According to a survey conducted by the European Commission on the provision of accommodation for tourists based on the sharing economy, service providers are mostly satisfied with the rental system.They most often reach guests through online platforms (70,3%), and cite bureaucracy and frequent changes in the rules governing their business as the biggest obstacles that could lead to the cessation of service provision. The majority of short-term accommodation service providers, 56,36% of them to be precise, confirmed that they use their primary residence in which they reside continuously or secondary residence, in which they reside on a temporary basis, for the needs of the activity. For more than two-thirds of respondents, income from short-term accommodation activities accounts for less than half of their total annual income.In terms of guest relations, the majority of respondents (51,4%) confirmed that they did not experience problems during the rental process, while the majority of the rest of the respondents said that the problems were mostly simple in nature and easily solvable. When commenting on the rules governing the provision of short-term accommodation, respondents ’responses differed with respect to the country of origin. Respondents from countries that reacted negatively to the rules, such as Italy, Germany, Spain and France, highlighted tax regulations as particularly problematic.Despite some difficulties, based on the key results of the survey and based on the explanations of the respondents, short-term accommodation providers within the sharing economy are generally satisfied with their activity and intend to continue to provide this type of service. The vast majority of them (70,3%) confirmed that they use online platforms almost exclusively to reach guests.An online survey was conducted from January 24 to March 14, 2017 on a sample of 391 short-term accommodation providers to gain a better understanding of the sharing economy and its main features within the short-term accommodation provider sector. The survey was not conducted on the basis of a representative sample, but represents a basic insight into the situation on the short-term accommodation market with regard to the experiences of service providers. As early as 2016, the European Commission analyzed the attitudes of users within the sharing economy, as part of activities aimed at gaining insight that can then be used in the process of adapting consumer and marketing regulations.Source: HGK
“As a result, the players are unavailable for tonight’s (Wednesday’s) match against Manchester City and the Premier League has decided the game should be postponed.”The first postponement in the Premier League, which has a huge worldwide following, follows widespread disruption to football and other sports across the globe.Arsenal were knocked out of the Europa League by Olympiakos on February 27. Marinakis, owner of the Greek club and English side Nottingham Forest, announced on Tuesday that he had tested positive for the coronavirus.But Arsenal said the players and staff, who met Marinakis after the game at the Emirates Stadium, will return to work on Friday ahead of Saturday’s trip to Brighton. “The medical advice we have received puts the risk of them developing COVID-19 at extremely low,” it added.Olympiacos players, backroom staff and board members have all tested negative, the club said in a statement on Wednesday.The Premier League called the move a “precautionary measure” and said there were no plans to postpone any other games.Arsenal’s opponents on Saturday, struggling Brighton, tweeted that their game was still on.”Albion’s match against Arsenal this Saturday remains scheduled to go ahead as planned, in line with government advice, and following consultation with the Premier League and medical advisors. #BHAFC,” they tweeted.The postponement means Liverpool’s hopes of winning their first title since 1991 without kicking a ball have been dashed.However, should City lose to Burnley on Saturday Jurgen Klopp’s side can seal their first Premier League title on Monday with the added spice they can do so by beating city rivals Everton. ‘We’re not happy to go’ The Football Association, though, could take a financial hit according to the Daily Mail.The FA have no insurance covering public health epidemics or what are deemed force majeure ‘acts of God’.So if they are forced to cancel matches — which seems the likely scenario for the high profile friendly with Italy on March 27 — or play them behind closed doors, it will cost them £3 million ($3.9 million) a game. Football’s Serie A and all other sports have been put on hold in Italy, while the top two divisions in Spain and France will be played in empty stadiums for at least the next two weeks.UEFA’s Champions League and Europa League have also been both forced to arrange matches behind closed doors as the epidemic spreads.Olympiakos host Wolverhampton Wanderers in Athens this week in the Europa League, in one of the last-16 games that will be played in front of an empty stadium. Wolves manager Nuno Espirito Santo has joined a number of managers, including Liverpool’s Jurgen Klopp, in voicing disquiet at being asked to play without fans.”If we have to go we will. But we don’t agree — we’re not happy to go,” he told Sky Sports.”Behind closed doors doesn’t make sense,” he added. “We’re pretending to live a normal life when things aren’t normal.”Topics : Arsenal’s game at Manchester City on Wednesday was postponed after players from the London club were put into quarantine, making it the first Premier League football fixture to be called off because of coronavirus.Arsenal said players and four staff had been isolated at their homes after coming into contact with the owner of Greek club Olympiakos, Vangelis Marinakis, who has since tested positive for COVID-19.”We are strictly following the government guidelines which recommend that anyone coming into close contact with someone with the virus should self-isolate at home for 14 days from the last time they had contact,” an Arsenal statement said.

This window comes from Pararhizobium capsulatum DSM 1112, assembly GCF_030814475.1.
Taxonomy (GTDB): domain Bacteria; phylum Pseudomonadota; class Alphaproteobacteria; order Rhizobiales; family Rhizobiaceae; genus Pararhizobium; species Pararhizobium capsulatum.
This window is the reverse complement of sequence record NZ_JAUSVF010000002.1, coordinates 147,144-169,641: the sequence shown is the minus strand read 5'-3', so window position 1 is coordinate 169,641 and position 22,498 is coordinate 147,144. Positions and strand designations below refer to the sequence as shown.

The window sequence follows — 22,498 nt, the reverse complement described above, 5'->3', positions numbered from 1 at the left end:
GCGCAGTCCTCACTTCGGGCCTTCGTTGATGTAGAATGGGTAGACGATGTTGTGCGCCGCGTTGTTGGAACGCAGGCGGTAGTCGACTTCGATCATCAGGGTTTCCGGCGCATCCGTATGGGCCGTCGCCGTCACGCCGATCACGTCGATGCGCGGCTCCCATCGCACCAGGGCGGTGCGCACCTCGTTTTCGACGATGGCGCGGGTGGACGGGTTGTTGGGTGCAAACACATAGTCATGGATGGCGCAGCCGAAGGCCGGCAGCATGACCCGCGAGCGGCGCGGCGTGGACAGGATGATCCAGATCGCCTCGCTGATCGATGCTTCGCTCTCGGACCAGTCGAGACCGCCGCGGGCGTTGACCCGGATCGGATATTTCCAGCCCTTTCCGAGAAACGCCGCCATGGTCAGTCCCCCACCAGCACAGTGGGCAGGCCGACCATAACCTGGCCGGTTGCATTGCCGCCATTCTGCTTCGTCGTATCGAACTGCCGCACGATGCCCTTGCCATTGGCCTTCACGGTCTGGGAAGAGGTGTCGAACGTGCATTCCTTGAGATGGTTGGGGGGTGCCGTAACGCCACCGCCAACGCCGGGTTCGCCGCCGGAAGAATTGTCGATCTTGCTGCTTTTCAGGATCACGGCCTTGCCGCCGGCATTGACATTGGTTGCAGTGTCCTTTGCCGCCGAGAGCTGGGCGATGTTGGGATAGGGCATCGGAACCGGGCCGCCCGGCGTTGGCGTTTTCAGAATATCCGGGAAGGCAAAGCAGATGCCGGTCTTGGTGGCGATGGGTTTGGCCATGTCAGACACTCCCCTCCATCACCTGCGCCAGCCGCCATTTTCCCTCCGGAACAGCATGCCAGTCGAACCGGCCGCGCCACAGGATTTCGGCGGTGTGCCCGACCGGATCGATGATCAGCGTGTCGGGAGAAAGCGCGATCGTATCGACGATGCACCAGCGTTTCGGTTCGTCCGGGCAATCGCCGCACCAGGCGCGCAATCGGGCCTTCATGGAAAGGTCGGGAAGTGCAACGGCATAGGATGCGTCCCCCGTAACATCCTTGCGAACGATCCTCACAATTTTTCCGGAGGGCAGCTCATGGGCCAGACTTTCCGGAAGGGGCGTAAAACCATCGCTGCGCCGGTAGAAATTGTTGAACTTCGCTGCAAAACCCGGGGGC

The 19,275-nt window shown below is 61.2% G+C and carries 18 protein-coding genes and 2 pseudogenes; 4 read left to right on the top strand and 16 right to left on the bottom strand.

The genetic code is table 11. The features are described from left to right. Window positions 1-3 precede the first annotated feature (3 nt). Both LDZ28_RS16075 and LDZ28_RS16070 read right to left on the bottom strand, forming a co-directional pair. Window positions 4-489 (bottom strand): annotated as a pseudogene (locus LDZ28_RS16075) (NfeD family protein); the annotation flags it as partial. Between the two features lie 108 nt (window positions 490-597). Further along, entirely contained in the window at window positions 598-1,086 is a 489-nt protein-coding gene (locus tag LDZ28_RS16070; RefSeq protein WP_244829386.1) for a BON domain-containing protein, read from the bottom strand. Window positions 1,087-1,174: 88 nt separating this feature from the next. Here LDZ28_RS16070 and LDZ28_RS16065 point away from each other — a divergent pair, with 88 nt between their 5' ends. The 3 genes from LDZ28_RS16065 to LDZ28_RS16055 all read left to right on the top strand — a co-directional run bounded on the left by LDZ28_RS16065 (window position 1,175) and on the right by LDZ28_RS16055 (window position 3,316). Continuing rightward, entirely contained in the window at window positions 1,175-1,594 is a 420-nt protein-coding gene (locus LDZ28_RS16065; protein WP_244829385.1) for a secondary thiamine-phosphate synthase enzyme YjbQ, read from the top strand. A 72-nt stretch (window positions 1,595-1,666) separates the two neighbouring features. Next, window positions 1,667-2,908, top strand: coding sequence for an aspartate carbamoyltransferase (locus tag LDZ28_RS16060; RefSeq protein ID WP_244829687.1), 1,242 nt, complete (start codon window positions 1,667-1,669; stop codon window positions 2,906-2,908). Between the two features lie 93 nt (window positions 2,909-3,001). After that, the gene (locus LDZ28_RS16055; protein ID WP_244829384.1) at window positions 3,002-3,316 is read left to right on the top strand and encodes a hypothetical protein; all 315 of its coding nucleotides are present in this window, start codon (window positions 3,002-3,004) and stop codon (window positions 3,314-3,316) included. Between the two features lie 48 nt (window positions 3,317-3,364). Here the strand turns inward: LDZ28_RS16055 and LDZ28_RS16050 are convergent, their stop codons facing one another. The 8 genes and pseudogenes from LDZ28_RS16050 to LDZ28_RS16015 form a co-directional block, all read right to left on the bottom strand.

1 Vinicius Junior Real Madrid have beaten Arsenal, Barcelona, Chelsea and a host of other clubs to the £38m signing of teen star Vinicius Junior, according to reports in Brazil.The 16-year-old has burst onto the scene with Flamengo this year and is the latest Brazilian starlet to be dubbed the ‘new Neymar’.The forward has also starred for his country’s Under-17 side and he finished as the best player and top scorer at the Under-17 South American Championship back in March.Arsenal, Barcelona, Chelsea and the rest of Europe’s elite clubs have been keeping tabs on Vinicius ever since but, according to Globo Esporte, he will join Real Madrid.The Spanish giants are said to have agreed a £38m fee with Flamengo for the teenager and he will join when he turns 18.Barcelona had previously failed with an offer of £21m for Vinicius and they later refused to match Real’s offer.